From Maryland Department of Education Division of Rehabilitation Services
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Sometimes as people age, their physical abilities fail and may make it difficult, or even impossible, to stay in their homes without some changes or modifications to the home.
When we talk about "home modifications" in this Guide, we mean any alterations made to your home, apartment, condo, etc. that make it more livable. There are different types of programs available depending on the type of home modification you need. Home modifications may be relatively minor and inexpensive, such as installing grab bars, handrails, and lever handles. They may also be major and very expensive, such as installing elevators or lifts, enlarging doorways to allow wheelchair passage, modifying kitchens for easier meal preparation, or even installing emergency communication systems.
If you need modifications to your home as a result of a disability or failing health, and the modifications will help you to stay in your home, you should:
You also can call the Maryland Department of Aging Client & Community Services Division and ask for help.
You need to be very careful and do your homework before hiring a contractor. You want to make sure you hire a contractor for a fair price who will complete the work in a timely manner and do a quality job. There are steps you can take to help ensure that you will be satisfied. Estimates should include a list of exactly what you're getting for the price. Be sure the price includes all labor and materials. Make sure your contractor has a Home Improvement License and has liability insurance. Also, ask to see a copy of his workmen's compensation policy. You may be liable if a worker is injured on your property. Always check with the Maryland Home Improvement Commission [410-230-6309] to see if any complaints have been filed against the contractor. Ask each contractor for references (people who have used the contractor’s services in the past). Be sure to call the references. Once you decide upon a contractor, insist on a written contract. The contract should contain a complete description of the work to be done, the materials to be used, the starting and completion dates, and the payment schedule. It should also have the full name, address and phone number of the contractor and the homeowner. Remember all promises and plans should be in writing.
As mentioned earlier, many states and communities offer home modification programs. These programs are usually administered by local community development or social service agencies, and use varying combinations of state and federal funds. Some programs have carpenters, plumbers, electricians, and painters on staff who come to the home and perform the required work. Some programs furnish free labor, and the homeowner purchases the necessary materials. Low-interest or no-interest loans, usually not repayable until the homeowner sells or leaves the home, are offered by other programs. Some programs simply provide a list of reliable contractors and assist in the process of receiving bids, selecting the contractor, developing a contract and ensuring that the work is performed in accordance with the contract. Weatherization programs are also available and usually provide the necessary materials for insulating homes and apartments, and sometimes provide the labor for those who qualify. In some areas, utility companies provide free energy audits and advice on weatherizing homes to reduce energy costs. Call the Maryland Department of Aging to find out what help may be available to you. The following list identifies possible places you can look if you need help to finance needed home modifications:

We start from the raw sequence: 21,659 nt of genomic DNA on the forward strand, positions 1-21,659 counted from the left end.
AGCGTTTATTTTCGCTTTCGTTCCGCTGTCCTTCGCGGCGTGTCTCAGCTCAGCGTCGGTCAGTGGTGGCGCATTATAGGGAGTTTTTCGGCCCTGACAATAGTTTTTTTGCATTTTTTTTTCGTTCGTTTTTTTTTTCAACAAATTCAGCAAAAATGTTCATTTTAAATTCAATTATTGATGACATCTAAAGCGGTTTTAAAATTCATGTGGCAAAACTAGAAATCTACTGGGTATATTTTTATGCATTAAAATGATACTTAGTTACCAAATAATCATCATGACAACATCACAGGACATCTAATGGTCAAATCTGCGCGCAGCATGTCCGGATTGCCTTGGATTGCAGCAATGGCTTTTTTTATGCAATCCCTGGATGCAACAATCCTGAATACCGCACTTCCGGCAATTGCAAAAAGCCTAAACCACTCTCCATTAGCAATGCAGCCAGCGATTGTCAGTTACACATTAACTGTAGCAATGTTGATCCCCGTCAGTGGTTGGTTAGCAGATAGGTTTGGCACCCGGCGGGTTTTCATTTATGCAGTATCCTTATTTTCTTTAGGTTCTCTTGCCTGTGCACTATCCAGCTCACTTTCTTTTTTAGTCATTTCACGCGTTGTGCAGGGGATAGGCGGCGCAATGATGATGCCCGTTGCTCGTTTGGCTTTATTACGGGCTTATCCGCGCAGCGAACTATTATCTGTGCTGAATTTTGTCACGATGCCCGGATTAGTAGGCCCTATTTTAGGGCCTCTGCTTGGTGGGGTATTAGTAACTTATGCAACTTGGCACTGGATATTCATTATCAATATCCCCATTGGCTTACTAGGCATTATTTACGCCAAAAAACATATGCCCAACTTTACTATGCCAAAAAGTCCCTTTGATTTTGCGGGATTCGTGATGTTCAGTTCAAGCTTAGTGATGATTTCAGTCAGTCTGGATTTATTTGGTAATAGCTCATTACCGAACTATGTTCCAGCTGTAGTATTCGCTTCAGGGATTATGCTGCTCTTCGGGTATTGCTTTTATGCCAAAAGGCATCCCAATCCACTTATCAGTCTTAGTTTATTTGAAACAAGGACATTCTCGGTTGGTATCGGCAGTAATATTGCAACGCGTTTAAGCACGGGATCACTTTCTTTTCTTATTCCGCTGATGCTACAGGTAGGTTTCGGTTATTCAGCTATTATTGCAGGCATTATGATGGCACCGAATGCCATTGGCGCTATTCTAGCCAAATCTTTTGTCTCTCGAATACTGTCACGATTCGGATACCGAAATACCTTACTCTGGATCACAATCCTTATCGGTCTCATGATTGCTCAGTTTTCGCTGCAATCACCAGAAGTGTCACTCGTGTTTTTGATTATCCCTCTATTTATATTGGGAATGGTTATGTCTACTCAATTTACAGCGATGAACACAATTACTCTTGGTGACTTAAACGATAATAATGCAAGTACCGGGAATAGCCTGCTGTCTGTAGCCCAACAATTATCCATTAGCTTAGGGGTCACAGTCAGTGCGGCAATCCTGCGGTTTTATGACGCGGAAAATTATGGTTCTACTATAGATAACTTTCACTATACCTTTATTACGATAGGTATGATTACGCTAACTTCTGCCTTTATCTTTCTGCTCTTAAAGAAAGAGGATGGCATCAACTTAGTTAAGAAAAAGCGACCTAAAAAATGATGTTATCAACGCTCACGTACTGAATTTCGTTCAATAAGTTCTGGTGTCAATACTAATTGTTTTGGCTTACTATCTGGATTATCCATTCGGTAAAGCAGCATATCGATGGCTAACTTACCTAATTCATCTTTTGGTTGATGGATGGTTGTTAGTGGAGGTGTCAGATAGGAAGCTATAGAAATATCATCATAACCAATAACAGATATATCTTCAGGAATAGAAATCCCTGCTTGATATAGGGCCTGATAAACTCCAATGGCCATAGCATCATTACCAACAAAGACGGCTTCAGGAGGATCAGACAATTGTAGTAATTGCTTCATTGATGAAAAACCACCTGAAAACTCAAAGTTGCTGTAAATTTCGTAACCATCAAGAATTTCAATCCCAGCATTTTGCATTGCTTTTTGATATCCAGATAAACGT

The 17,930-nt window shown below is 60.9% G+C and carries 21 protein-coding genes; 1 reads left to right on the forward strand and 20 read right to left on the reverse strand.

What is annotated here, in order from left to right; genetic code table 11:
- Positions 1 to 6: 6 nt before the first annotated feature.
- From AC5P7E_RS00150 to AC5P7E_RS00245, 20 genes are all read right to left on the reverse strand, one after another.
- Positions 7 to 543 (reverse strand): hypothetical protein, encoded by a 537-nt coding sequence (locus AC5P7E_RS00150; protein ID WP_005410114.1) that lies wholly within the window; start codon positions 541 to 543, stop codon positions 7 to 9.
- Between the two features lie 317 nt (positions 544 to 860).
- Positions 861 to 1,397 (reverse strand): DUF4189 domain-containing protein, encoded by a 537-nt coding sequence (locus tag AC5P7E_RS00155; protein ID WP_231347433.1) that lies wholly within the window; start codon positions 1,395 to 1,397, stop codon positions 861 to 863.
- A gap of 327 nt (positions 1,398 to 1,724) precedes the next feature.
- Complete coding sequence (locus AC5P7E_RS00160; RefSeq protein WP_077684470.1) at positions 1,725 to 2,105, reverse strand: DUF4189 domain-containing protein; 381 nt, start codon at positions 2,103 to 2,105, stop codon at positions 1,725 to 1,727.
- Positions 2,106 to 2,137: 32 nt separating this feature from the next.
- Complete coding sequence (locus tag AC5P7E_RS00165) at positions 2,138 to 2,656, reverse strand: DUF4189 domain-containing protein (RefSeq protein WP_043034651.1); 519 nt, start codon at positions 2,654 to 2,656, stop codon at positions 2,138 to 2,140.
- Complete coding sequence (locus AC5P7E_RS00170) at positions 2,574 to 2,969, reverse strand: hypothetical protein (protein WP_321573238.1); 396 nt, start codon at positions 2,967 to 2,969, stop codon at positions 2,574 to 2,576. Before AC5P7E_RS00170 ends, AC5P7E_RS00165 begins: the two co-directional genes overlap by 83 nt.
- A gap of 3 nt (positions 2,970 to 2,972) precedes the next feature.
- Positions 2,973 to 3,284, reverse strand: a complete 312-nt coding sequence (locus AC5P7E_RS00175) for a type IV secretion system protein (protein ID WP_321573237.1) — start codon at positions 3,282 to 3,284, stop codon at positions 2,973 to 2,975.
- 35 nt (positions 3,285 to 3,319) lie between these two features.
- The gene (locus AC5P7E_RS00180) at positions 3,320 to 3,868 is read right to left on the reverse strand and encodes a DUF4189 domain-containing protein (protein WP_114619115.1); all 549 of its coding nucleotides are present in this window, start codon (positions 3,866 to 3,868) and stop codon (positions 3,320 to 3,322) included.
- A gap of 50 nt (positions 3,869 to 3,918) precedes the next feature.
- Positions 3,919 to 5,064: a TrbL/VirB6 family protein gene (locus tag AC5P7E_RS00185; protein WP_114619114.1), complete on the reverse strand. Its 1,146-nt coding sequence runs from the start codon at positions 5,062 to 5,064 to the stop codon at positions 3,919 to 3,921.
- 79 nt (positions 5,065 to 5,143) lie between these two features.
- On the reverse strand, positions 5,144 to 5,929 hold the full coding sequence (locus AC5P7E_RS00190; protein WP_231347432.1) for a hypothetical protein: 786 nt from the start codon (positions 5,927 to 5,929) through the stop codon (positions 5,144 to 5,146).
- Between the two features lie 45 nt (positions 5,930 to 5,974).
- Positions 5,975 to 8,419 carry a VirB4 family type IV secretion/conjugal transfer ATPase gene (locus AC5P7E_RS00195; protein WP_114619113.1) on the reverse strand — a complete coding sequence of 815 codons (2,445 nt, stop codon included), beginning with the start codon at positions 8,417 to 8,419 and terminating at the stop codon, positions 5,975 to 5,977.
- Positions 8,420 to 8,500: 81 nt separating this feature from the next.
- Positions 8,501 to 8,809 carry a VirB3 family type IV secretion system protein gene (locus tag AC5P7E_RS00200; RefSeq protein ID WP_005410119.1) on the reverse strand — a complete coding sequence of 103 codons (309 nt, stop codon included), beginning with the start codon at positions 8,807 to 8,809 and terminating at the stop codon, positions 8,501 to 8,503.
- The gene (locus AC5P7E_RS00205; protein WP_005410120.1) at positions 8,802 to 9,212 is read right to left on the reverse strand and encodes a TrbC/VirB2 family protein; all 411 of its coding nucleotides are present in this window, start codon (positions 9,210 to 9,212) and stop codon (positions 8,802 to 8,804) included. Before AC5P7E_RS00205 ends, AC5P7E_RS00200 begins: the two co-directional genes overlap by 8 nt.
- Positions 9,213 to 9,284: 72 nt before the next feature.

Even if you are not eligible for any of the programs in your area that help with the costs of home modifications, there are other ways to get cash to pay for needed work, including home equity conversion, deferred payment loans, reverse mortgages, sale/leasebacks, and life estates. If you need more information on these options, you can write to AARP at AARP Home Equity Information Center, AARP Foundation, 601 E Street, N.W., Washington, D.C. 20049, or call 1-888-687-2277.
This site offers legal information, not legal advice. We make every effort to ensure the accuracy of the information and to clearly explain your options. However we do not provide legal advice - the application of the law to your individual circumstances. For legal advice, you should consult an attorney. The Maryland State Law Library, a court-related agency of the Maryland Judiciary, sponsors this site. In the absence of file-specific attribution or copyright, the Maryland State Law Library may hold the copyright to parts of this website. You are free to copy the information for your own use or for other non-commercial purposes with the following language “Source: Maryland's People’s Law Library – www.peoples-law.org. © Maryland State Law Library, 2010.”